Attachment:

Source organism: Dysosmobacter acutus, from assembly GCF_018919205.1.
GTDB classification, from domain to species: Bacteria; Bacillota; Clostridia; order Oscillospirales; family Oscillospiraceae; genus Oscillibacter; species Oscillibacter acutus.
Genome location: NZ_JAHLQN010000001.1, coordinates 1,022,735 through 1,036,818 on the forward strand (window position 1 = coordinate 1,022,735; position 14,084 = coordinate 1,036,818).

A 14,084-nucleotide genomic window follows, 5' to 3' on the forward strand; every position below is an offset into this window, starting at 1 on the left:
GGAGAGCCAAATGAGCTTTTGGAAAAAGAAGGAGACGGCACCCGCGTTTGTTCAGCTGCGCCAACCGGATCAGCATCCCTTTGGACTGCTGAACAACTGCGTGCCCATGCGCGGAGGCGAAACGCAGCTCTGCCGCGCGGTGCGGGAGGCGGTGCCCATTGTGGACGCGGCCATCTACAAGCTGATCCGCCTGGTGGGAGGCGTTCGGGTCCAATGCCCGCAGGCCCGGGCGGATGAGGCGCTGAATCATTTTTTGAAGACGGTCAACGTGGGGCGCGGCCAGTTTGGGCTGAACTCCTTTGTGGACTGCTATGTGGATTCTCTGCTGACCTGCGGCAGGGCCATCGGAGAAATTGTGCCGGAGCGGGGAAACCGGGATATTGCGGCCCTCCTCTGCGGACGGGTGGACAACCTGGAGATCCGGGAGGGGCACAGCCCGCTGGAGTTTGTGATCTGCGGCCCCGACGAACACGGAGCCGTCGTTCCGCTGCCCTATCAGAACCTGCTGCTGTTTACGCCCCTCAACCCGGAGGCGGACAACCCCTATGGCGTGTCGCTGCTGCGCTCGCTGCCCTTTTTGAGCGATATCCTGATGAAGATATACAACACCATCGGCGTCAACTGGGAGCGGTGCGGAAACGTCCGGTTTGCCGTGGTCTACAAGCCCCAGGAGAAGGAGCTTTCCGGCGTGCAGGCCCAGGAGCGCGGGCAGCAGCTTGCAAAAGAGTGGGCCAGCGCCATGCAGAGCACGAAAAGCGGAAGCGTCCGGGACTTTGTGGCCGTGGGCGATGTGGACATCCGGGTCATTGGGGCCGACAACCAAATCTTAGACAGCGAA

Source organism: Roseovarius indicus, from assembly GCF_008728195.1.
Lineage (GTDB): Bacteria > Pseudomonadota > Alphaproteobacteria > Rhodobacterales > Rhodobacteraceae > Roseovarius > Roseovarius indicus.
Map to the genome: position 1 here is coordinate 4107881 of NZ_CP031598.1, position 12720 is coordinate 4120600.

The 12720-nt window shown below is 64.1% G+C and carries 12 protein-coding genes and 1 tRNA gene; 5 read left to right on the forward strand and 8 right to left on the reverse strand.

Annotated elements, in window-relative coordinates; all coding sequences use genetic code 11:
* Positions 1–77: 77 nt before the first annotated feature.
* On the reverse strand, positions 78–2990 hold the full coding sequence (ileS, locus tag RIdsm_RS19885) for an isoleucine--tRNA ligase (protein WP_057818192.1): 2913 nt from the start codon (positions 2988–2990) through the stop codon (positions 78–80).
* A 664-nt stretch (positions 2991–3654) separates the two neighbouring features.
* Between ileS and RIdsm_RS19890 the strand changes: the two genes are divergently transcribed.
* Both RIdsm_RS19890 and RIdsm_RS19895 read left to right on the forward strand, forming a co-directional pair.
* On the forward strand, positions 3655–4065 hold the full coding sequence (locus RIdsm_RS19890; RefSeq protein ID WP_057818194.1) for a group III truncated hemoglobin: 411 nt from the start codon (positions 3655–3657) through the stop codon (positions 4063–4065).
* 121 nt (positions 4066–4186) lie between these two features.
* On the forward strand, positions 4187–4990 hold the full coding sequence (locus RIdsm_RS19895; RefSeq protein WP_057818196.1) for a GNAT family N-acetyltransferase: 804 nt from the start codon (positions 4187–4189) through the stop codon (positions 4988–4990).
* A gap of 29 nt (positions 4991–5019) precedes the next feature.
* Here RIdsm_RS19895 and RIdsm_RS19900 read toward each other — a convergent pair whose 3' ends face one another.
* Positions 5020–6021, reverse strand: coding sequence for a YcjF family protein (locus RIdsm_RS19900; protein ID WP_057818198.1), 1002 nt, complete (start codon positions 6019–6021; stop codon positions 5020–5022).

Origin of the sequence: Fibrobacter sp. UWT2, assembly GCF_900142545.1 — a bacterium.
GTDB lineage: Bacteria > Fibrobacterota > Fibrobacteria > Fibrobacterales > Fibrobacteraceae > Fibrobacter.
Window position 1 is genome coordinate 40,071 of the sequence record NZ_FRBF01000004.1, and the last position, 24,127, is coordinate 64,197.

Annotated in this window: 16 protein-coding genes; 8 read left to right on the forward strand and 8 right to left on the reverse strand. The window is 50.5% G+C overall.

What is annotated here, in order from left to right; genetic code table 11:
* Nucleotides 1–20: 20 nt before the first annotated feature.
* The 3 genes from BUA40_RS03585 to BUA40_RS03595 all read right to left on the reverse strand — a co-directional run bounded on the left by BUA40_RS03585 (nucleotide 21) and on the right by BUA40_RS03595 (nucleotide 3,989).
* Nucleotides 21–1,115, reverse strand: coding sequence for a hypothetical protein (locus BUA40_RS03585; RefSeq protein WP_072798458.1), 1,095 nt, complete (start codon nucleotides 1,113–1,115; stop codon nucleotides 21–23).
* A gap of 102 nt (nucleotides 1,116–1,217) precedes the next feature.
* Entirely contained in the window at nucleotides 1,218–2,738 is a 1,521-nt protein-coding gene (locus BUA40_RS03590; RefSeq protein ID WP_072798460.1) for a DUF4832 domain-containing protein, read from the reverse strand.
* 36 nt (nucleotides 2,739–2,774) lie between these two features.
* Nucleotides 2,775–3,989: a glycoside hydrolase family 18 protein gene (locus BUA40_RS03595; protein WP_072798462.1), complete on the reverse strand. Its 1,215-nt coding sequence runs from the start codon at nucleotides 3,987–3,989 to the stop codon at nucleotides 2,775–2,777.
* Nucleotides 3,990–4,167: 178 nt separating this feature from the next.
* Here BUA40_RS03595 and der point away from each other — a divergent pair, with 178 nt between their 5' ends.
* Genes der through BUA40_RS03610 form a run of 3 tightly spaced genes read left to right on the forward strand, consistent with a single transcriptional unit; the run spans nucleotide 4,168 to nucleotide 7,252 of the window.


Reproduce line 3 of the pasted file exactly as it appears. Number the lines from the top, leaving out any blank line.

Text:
Genome location: NZ_JAHLQN010000001.1, coordinates 1,022,735 through 1,036,818 on the forward strand (window position 1 = coordinate 1,022,735; position 14,084 = coordinate 1,036,818).